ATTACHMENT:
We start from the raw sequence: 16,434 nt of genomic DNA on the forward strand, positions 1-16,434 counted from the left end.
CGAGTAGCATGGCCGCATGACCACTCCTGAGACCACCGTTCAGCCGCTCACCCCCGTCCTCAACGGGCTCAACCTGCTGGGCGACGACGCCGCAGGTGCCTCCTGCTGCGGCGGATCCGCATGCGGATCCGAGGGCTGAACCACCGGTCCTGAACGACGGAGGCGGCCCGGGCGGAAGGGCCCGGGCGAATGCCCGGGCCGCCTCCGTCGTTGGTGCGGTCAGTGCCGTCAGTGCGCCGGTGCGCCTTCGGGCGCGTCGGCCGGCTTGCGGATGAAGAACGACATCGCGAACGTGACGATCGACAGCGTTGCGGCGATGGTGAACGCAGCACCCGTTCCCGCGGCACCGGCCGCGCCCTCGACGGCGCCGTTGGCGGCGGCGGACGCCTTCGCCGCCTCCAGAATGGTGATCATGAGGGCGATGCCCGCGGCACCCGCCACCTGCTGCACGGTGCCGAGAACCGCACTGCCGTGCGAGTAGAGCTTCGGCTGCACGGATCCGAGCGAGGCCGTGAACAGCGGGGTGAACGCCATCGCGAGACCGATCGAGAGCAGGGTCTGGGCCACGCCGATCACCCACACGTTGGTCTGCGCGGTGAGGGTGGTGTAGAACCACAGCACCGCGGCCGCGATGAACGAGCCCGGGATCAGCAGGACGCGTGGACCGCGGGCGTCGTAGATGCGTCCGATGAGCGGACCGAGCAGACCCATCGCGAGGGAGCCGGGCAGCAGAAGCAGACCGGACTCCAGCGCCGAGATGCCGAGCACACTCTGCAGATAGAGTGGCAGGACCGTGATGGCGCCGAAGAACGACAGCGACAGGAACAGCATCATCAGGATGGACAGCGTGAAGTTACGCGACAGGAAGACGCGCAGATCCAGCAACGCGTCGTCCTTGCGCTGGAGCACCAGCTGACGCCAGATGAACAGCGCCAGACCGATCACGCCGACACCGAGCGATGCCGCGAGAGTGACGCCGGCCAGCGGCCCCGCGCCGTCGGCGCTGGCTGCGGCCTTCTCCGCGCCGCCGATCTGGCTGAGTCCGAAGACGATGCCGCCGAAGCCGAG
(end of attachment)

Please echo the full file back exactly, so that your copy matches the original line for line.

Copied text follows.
We start from the raw sequence: 16,434 nt of genomic DNA on the forward strand, positions 1-16,434 counted from the left end.
CGAGTAGCATGGCCGCATGACCACTCCTGAGACCACCGTTCAGCCGCTCACCCCCGTCCTCAACGGGCTCAACCTGCTGGGCGACGACGCCGCAGGTGCCTCCTGCTGCGGCGGATCCGCATGCGGATCCGAGGGCTGAACCACCGGTCCTGAACGACGGAGGCGGCCCGGGCGGAAGGGCCCGGGCGAATGCCCGGGCCGCCTCCGTCGTTGGTGCGGTCAGTGCCGTCAGTGCGCCGGTGCGCCTTCGGGCGCGTCGGCCGGCTTGCGGATGAAGAACGACATCGCGAACGTGACGATCGACAGCGTTGCGGCGATGGTGAACGCAGCACCCGTTCCCGCGGCACCGGCCGCGCCCTCGACGGCGCCGTTGGCGGCGGCGGACGCCTTCGCCGCCTCCAGAATGGTGATCATGAGGGCGATGCCCGCGGCACCCGCCACCTGCTGCACGGTGCCGAGAACCGCACTGCCGTGCGAGTAGAGCTTCGGCTGCACGGATCCGAGCGAGGCCGTGAACAGCGGGGTGAACGCCATCGCGAGACCGATCGAGAGCAGGGTCTGGGCCACGCCGATCACCCACACGTTGGTCTGCGCGGTGAGGGTGGTGTAGAACCACAGCACCGCGGCCGCGATGAACGAGCCCGGGATCAGCAGGACGCGTGGACCGCGGGCGTCGTAGATGCGTCCGATGAGCGGACCGAGCAGACCCATCGCGAGGGAGCCGGGCAGCAGAAGCAGACCGGACTCCAGCGCCGAGATGCCGAGCACACTCTGCAGATAGAGTGGCAGGACCGTGATGGCGCCGAAGAACGACAGCGACAGGAACAGCATCATCAGGATGGACAGCGTGAAGTTACGCGACAGGAAGACGCGCAGATCCAGCAACGCGTCGTCCTTGCGCTGGAGCACCAGCTGACGCCAGATGAACAGCGCCAGACCGATCACGCCGACACCGAGCGATGCCGCGAGAGTGACGCCGGCCAGCGGCCCCGCGCCGTCGGCGCTGGCTGCGGCCTTCTCCGCGCCGCCGATCTGGCTGAGTCCGAAGACGATGCCGCCGAAGCCGAG